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updated: 2/4/2013 11:22 AM

Influential Women of History - A Perfromance Sries

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  • Paddy Lynn as Harriet Beecher Stowe

    Paddy Lynn as Harriet Beecher Stowe

Sheila Bourque, President Kirk Players

Professional storyteller and actress Paddy Lynn brings a performance series of three shows featuring Harriett Beecher Stowe, Letters from the Oregon Trail and Emily Dickinson to the Cuneo Mansion and Gardens. Presented by Loyola University and the Cuneo Mansion and Gardens, produced in cooperation with the Kirk Players this series will delight, entertain and inspire. In celebration of Black History Month, Women's History Month and Poetry month audiences will be seated in the Great Hall of the Mansion.

On February 24, 2013 Meet Harriet Beecher Stowe. This little five foot woman from New England stirred the conscience of America on issues of slavery and influenced the course of American history. Harriet was a housewife with six children, yet also a true abolitionist who was determined to write a novel so powerful that it would change the way people viewed slavery. Her book sold millions of copies world-wide and, next to the Bible, became the bestselling book ever. It was translated in over 60 languages. She became an overnight sensation at a time when America was on the brink of the Civil War. Her popularity spread far and wide and made her a shaper of public opinion. It is no wonder that upon meeting her, President Abraham Lincoln said, "So this is the little lady who started this big war."

March 24, 2013 brings a historically accurate tale of life on the trail told through a woman's letters home. Letters from the Oregon Trail describes the Oregon Trail migration and was one of the most important events in American History. The Oregon-California trail was a 2,170 mile route from Missouri to Oregon and California that enabled the migrating of the early pioneers to the western United States. This trail was the only feasible land route for settlers to get to the West Coast. From 1843 until 1869 when the first transcontinental railroad was completed, there were over 500,000 people who made the trip in covered wagons pulled by mule and oxen. Some went all the way to Oregon to farm and others went to California to search for gold. The trip usually took 4-6 months by wagon traveling 15 miles a day whereas the only other route to the west, by sea, took a full year.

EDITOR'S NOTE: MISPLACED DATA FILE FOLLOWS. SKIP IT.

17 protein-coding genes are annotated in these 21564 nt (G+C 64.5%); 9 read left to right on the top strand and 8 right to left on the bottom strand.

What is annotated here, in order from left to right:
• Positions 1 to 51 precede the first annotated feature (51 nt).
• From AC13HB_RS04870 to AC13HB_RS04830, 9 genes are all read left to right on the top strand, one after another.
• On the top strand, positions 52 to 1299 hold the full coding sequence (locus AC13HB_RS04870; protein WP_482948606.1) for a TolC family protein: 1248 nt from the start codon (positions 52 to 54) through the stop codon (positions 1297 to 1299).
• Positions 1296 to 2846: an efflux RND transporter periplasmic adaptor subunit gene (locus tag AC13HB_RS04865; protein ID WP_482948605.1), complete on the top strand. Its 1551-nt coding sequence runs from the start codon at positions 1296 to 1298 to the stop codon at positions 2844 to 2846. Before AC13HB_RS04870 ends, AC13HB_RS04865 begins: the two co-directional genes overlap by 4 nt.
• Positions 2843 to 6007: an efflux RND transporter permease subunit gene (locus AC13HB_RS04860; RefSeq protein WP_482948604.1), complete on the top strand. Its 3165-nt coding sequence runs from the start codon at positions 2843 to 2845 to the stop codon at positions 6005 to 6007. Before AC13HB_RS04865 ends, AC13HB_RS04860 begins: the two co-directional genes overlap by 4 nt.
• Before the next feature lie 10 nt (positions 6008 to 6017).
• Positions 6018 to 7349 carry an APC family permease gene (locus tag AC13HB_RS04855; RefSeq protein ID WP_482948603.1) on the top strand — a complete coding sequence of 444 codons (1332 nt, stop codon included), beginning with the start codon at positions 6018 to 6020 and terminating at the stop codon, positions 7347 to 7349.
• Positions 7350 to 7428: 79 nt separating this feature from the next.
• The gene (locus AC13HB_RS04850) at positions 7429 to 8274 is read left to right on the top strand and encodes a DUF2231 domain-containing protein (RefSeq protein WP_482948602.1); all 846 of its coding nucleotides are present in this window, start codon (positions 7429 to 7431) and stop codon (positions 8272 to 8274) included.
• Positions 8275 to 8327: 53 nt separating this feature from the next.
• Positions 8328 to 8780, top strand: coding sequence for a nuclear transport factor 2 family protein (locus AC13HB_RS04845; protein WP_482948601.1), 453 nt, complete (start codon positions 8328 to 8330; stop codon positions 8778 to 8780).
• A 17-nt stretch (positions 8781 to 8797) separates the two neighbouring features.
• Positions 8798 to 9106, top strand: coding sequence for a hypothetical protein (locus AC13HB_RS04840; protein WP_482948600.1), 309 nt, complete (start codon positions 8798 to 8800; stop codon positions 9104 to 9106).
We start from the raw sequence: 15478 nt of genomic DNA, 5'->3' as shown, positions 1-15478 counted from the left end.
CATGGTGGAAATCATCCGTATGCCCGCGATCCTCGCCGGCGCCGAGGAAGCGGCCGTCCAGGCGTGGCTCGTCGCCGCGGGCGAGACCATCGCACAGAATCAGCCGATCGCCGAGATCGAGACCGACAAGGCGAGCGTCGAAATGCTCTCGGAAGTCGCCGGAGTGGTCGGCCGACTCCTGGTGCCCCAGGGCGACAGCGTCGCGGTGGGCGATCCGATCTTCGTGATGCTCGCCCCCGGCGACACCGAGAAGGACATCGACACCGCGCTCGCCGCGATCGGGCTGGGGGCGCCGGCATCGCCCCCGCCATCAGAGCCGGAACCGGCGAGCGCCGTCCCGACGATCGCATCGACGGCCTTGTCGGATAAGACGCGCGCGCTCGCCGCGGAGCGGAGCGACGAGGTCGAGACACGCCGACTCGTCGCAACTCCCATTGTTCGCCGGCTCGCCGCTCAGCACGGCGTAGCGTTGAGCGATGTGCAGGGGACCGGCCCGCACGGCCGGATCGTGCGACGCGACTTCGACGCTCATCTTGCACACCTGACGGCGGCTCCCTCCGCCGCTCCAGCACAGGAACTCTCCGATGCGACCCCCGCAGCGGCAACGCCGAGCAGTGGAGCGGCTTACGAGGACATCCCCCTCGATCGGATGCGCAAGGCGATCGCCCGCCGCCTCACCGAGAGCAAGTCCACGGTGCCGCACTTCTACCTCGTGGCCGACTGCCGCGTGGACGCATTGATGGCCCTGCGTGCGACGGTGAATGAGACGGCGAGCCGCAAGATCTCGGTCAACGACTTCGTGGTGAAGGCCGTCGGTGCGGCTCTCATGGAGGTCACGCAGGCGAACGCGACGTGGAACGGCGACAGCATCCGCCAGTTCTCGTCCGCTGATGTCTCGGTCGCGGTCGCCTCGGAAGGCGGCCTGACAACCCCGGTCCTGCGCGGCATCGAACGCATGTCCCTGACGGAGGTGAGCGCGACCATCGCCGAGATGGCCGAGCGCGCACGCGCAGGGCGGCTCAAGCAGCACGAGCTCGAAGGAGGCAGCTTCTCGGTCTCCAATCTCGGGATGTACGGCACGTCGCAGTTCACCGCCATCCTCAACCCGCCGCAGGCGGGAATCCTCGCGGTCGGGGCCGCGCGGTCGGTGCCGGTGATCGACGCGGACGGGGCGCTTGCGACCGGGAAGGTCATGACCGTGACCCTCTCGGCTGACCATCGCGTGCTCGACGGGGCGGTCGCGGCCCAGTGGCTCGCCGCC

April 24, 2013 concludes this series with Meet Emily Dickinson This extraordinary story provides insight into Emily's life, love, and inspiring poetry. Audiences are welcomed into the home of Miss Dickinson and are treated to her warmth and hospitality as they hear her share her fondest memories of life in Amherst, Massachusetts. Laugh, cry, and reminisce with Emily as she speaks of her childhood, life before and after the Civil War, and all the important people that surrounded her. Delight in her emotional and intellectual charm, and all her eccentricities as she shares some of her most memorable poems. Discover why Emily Dickinson, with an opus of more than 1,775 poems to her name, has become one of the country's most preeminent poets of the nineteenth century and perhaps, all literary tradition.

Series Package; $48.00; Any Two shows: $36.00; Single Show: $20.00; Day of Performance: $25.00. For tickets and more information visit or call 847-521-6192.